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Living Against Instinct

January 10, 2021 | by Emuna Braverman

The pandemic has forced us to scrutinize every behavior.

Among the many challenges of our current situation is that we so frequently have to operate against instinct. Where we would normally hug someone, we have to stand far back. Where we would normally leave the house or enter a store face uncovered, we have to remember our masks. Where we would normally agree to meet a friend at a restaurant, we have to remind ourselves that they are closed or that, if open, my husband and I actually don’t feel comfortable eating in them.

If we’re serving food to anyone outside the family – even outdoors and socially distant, it frequently has to be packaged. We can’t get too close to anyone, even though their masks block our ability to hear a word they are saying. If we travel, we can’t get to know the locals or even our fellow travelers. We have to constantly curtail our instincts for friendliness, for intimacy, for interpersonal touch, for socializing…you name it.

And it’s frustrating. Big time.

But I realized today (a little slow on the uptake) that I could learn something from it as well. Because an essential aspect of living a Jewish life is not to react just by instinct but rather very thoughtfully and consciously.

In “normal” times, this attitude is out of step in our fast-paced world. Thinking before you speak deadens a conversation. You run the risk of making yourself a social pariah. Even more so if you abstain from gossiping about others. Thinking before you act labels you a party pooper. Everyone else is participating in this fun activity; why not you? Thinking before you make any choice, being very deliberate about your words and behaviors is the Torah-prescribed way to be. But it seems unsuited to modern society.

The Coronavirus has forced all this change. Every behavior now has to be scrutinized. Should I go there? Should I do that? Should I take a socially distant walk with her if she is just recovering from COVID-19? Should I send my kids to school and take the medical risks or keep them home with the accompanying emotional and psychological challenges? Should I order take-out to support that restaurant or only trust my own kitchen? Who should I let into my protected circle and who do I need to keep on the outside? What to do about my aging, isolated grandparents?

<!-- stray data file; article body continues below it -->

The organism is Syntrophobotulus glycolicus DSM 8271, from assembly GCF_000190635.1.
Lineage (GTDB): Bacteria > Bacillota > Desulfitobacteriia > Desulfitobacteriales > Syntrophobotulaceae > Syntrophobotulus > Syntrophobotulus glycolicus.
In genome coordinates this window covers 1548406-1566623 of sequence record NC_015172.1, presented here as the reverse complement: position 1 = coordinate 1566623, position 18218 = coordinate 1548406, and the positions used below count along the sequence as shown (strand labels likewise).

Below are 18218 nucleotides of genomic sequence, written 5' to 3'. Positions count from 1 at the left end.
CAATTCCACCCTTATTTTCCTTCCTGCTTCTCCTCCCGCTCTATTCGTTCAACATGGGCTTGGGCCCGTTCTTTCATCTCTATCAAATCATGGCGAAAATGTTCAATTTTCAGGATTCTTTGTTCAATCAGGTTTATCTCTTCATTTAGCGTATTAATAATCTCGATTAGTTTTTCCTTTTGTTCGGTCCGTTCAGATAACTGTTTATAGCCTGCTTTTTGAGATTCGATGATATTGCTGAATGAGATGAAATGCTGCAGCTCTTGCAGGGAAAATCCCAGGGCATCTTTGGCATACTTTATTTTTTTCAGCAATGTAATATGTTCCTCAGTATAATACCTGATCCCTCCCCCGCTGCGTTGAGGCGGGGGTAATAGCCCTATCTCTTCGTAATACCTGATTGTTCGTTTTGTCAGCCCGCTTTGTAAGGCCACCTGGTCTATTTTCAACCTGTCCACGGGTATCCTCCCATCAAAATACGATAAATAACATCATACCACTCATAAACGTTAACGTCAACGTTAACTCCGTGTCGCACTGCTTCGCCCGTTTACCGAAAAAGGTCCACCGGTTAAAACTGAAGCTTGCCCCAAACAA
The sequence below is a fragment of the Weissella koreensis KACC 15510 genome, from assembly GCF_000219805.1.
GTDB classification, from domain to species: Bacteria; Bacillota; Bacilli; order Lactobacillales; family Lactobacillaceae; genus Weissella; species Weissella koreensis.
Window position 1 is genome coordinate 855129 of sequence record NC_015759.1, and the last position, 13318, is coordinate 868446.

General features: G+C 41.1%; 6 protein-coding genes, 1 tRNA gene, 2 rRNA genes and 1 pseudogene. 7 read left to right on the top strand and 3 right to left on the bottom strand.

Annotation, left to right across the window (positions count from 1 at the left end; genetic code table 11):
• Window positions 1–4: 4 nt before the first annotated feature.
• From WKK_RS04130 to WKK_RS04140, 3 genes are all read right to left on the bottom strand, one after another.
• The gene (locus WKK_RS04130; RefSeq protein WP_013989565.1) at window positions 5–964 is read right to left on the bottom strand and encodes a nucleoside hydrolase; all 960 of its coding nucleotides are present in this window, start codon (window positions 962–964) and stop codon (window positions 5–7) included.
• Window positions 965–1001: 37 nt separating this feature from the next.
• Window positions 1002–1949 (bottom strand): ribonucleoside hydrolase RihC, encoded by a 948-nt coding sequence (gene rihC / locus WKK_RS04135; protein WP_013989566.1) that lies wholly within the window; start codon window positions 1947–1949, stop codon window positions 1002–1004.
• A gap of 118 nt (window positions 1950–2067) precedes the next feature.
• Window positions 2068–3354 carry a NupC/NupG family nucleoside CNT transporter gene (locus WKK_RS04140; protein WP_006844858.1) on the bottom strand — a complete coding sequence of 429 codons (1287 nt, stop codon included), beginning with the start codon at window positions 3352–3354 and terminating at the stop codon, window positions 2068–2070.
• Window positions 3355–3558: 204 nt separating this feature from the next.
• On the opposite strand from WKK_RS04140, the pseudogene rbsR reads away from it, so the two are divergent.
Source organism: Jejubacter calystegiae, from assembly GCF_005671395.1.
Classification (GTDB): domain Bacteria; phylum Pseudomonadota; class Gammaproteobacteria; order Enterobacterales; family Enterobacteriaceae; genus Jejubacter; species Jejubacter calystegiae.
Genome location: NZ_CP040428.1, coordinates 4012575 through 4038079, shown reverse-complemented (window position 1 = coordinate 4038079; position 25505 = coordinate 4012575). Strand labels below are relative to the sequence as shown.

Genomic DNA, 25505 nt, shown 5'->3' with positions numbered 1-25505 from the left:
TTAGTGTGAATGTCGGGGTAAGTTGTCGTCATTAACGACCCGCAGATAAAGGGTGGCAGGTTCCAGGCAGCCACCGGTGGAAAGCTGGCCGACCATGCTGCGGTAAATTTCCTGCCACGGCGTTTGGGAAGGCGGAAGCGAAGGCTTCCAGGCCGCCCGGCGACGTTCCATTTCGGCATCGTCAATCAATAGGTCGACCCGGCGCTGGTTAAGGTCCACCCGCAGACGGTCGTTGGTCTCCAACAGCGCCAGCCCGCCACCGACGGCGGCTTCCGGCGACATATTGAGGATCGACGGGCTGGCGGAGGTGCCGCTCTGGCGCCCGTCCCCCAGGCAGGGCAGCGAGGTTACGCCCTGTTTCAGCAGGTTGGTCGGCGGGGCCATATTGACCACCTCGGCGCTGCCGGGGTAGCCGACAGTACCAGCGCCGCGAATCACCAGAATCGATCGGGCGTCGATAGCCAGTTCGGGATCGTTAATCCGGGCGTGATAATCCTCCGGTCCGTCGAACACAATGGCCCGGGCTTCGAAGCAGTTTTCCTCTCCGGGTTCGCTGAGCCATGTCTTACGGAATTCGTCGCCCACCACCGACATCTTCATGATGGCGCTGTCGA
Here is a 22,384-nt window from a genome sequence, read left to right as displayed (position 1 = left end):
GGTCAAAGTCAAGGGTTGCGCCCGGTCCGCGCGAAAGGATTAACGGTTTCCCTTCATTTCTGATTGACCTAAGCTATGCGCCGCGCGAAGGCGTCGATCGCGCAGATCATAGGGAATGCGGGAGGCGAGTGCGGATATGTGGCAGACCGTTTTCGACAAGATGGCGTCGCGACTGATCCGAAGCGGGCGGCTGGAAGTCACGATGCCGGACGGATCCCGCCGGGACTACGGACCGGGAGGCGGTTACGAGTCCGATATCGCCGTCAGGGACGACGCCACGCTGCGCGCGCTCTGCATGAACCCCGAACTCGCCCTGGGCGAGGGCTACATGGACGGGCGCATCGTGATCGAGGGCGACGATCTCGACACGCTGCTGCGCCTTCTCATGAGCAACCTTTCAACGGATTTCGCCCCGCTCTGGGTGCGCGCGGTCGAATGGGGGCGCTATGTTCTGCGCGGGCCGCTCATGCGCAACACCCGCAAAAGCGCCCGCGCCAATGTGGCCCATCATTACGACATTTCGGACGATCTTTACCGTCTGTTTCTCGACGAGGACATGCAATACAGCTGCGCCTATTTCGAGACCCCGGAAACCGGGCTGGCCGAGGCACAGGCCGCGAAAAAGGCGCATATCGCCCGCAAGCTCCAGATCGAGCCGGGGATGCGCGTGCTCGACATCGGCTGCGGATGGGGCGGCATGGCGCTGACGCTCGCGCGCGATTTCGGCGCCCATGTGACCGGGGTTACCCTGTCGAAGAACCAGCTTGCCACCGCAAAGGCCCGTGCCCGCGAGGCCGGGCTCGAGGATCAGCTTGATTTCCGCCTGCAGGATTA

And our words also require greater thought. When we can’t rely on touch, our words mean so much more. We have to convey not just thoughts but feelings. In addition, this is being done either through a mask or over zoom with limited affect. Each word has to be carefully parsed and planned.

Although some of this may seem unnatural I think this is ultimately for our good. And although I, along with the whole world, hope and pray that we are able to return to “normal” times soon, I’d like to hope that we don’t return to that quicker pace too soon. I’d like to hope that we slow things down just a little, that we have learned to appreciate the power of deliberation, of careful thought and contemplation before we think and act.

There have been so many negative consequences to this virus. Perhaps there could be some positive ones as well.


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